An agreement to relaunch a political transition in Sudan and unlock billions of dollars in frozen international support faces many pitfalls, including distrust of the signatories and splits over issues left to a second phase of talks, analysts say.
The outline deal signed by the military and civilian parties on December 5 also provides no guarantees that army leaders who staged a coup just over one year ago will cede real power, despite their promise to step back from politics, they say.
The military takeover in October 2021 plunged Sudan into uncertainty, triggering a long campaign of mass demonstrations against the army and derailing an economic and political opening begun after the overthrow of long-time leader Omar al-Bashir two and a half years earlier.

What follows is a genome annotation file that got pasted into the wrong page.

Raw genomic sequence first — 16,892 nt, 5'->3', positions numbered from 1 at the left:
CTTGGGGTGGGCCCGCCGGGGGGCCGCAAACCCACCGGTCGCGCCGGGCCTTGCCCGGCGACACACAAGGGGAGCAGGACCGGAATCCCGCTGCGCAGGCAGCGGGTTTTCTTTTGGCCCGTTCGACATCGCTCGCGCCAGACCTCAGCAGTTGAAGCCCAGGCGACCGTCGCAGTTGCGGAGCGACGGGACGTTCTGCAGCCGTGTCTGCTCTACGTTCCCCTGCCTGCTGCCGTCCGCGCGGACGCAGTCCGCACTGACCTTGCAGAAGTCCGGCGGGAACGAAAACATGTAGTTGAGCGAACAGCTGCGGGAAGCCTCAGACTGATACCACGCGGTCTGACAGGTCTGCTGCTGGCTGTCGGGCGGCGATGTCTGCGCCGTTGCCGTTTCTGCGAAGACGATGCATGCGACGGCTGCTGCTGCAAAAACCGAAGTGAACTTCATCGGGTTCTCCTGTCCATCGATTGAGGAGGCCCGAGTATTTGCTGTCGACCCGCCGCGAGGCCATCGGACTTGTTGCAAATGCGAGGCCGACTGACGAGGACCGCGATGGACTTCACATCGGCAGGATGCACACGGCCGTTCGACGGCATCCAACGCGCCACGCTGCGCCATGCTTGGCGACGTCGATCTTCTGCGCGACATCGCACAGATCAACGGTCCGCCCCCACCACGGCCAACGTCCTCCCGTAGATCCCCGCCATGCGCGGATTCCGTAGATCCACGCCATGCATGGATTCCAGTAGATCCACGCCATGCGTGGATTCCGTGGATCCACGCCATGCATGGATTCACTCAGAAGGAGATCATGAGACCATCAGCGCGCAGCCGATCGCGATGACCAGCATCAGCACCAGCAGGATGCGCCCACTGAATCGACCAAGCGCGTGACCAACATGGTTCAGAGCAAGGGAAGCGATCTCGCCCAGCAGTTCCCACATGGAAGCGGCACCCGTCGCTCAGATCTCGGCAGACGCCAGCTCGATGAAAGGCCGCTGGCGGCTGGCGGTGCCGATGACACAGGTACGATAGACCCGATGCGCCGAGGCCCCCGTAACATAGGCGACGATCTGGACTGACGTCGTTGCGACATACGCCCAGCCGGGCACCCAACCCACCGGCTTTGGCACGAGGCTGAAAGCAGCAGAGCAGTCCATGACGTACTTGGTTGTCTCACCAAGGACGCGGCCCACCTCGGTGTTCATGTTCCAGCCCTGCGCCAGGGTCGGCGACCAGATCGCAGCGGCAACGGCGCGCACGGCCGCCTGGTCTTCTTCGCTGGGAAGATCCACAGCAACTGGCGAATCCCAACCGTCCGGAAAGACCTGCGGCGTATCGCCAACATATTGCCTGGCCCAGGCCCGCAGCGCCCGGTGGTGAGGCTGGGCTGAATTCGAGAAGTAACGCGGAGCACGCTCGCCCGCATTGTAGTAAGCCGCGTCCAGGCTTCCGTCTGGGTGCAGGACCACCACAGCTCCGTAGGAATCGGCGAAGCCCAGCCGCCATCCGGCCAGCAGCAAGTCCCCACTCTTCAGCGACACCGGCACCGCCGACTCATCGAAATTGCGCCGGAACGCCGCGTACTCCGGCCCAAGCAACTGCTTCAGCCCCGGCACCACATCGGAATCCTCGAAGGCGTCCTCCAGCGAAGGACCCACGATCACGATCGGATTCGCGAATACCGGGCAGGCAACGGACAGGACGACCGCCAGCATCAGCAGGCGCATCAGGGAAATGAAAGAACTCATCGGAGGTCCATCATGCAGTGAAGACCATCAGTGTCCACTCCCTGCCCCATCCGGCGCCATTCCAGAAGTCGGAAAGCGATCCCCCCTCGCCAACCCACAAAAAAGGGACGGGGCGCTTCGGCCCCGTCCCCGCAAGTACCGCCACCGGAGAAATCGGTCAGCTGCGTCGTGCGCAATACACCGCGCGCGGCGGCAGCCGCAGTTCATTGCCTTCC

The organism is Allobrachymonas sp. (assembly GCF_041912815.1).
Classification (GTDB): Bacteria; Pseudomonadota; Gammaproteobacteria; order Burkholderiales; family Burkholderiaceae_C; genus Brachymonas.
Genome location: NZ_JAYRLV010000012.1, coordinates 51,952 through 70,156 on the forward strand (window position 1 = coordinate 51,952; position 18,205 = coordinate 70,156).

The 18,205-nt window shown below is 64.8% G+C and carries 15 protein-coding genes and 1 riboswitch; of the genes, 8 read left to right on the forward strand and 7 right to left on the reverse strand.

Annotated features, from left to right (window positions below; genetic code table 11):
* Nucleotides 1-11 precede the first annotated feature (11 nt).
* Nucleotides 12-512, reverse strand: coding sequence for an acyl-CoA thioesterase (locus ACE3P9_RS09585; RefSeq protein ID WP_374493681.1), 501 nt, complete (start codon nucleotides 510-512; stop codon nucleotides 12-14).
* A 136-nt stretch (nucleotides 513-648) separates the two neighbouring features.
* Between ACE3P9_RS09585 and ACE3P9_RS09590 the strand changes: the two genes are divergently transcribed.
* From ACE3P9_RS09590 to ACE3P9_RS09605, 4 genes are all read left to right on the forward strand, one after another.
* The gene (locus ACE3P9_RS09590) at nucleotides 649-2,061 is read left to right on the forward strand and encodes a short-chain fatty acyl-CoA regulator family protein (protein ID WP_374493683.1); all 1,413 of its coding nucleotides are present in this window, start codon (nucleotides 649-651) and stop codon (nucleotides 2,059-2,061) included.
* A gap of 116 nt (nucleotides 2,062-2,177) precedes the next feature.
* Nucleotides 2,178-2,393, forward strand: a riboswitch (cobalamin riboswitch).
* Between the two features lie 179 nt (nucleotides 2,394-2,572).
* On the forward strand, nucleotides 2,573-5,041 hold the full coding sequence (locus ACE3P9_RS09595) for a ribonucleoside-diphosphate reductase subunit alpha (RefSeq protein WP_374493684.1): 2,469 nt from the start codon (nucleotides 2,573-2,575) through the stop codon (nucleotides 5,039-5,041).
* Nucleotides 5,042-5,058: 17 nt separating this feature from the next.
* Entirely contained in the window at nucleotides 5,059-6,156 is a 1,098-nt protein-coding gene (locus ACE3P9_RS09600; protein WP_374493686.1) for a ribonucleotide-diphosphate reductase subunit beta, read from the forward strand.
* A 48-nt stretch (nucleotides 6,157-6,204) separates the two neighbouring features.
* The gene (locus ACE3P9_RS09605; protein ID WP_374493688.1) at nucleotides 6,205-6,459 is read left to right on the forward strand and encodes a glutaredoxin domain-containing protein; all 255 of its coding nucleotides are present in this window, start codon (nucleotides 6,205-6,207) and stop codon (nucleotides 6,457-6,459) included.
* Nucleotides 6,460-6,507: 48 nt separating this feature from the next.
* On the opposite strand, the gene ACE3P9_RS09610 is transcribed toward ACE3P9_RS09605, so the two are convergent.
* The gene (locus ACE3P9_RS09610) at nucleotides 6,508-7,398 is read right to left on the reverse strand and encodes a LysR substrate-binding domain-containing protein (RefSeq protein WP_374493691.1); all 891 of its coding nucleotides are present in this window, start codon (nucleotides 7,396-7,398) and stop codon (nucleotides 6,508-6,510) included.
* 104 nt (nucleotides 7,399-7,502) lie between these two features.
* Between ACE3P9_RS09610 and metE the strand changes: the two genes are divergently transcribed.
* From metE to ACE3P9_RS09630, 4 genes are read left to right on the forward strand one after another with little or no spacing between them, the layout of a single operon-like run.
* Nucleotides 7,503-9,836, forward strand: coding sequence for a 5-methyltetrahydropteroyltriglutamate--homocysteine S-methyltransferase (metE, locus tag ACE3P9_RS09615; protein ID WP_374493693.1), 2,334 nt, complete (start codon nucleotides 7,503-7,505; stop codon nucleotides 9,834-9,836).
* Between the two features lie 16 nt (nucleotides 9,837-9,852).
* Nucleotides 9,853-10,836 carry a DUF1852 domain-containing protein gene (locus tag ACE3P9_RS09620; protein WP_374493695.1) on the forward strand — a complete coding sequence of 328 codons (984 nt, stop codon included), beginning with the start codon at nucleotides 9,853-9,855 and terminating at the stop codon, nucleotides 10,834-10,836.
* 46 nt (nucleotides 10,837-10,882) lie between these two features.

Exit from crisis
The framework agreement signed this month charts an exit from the crisis for the country of 45 million, which lies in a strategic position between the Red Sea and the Sahel, but sets no deadline and is vague on next steps.
These include tackling questions that fuelled tensions between the military and civilians when they shared power before the coup: reform of the security forces, justice for civilians killed during protests, dismantling Bashir’s regime, and a push to end decades of internal conflict in Darfur and other regions.
“These are the fundamental issues in Sudanese politics, the most complex points of dispute, and could be the future cause of the agreement’s collapse,” said Khaled al-Tijani, an analyst and editor of Sudan’s Elaph newspaper.